Globalisation and International Antitrust Co-operation
The globalisation of the world economy on the one side and the expansion of national systems of competition antitrust law on the other side over the last few years have raised to the top of the international agenda the trade and competition issue. While trade barriers are decreasing and business internationalises, cross-border anticompetitive practices increase. Such practices, which may reduce effective competition and undermine the benefits of globalisation, dramatically reveal the limits of an asinchronised international antitrust regime.
From one point of view, it is generally very difficult for the panoply of national antitrust systems to tackle domestically cross-border anticompetitive practices, which by their very nature are planned and implemented by several actors under several jurisdictions and have negative effects in many countries. From another point of view, it is generally inefficient for companies operating at the international level to be subject to different national competition rules, due to the lack of common rules at the international level.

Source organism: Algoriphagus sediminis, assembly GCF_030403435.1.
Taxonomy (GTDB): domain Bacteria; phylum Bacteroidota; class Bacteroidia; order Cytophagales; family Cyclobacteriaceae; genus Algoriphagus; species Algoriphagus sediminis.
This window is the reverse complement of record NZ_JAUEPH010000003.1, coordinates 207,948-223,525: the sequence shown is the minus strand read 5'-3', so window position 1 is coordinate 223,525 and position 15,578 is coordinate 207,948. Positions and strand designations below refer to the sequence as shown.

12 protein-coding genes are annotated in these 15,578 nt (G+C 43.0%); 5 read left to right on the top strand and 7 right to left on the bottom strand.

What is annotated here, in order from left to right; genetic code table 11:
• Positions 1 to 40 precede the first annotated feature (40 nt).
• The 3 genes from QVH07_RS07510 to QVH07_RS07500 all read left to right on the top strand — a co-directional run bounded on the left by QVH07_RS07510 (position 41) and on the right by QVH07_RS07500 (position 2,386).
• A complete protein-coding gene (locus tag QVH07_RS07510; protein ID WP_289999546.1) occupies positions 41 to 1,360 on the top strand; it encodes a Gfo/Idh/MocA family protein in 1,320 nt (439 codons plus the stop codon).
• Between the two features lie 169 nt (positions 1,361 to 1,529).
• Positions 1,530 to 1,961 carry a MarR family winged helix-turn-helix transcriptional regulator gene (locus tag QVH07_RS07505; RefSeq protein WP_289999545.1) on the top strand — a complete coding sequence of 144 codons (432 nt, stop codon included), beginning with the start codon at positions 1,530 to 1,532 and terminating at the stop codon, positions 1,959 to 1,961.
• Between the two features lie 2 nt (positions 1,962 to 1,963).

Up to now, various attempts to synchronise competition principles with a new globalised trading system by establishing a harmonised international competition regime have dramatically failed. Meanwhile, several countries have concentrated their efforts on the development of bilateral co-operation agreements, by their nature more limited in scope.
The first part of this paper will be devoted to analyse the main features of the EC-US bilateral co-operation agreements in the field of competition law. On the basis of this analysis, I will argue that although bilateral co-operation must be recognised as an important achievement in the present preliminary stage of the globalisation of the world economy, it should be gradually supplemented, and eventually replaced, by some forms of multilateral antitrust co-operation, possibly within the framework of the WTO. In the second part of this work, I will present some concrete options for the development of multilateral antitrust co-operation in this sense.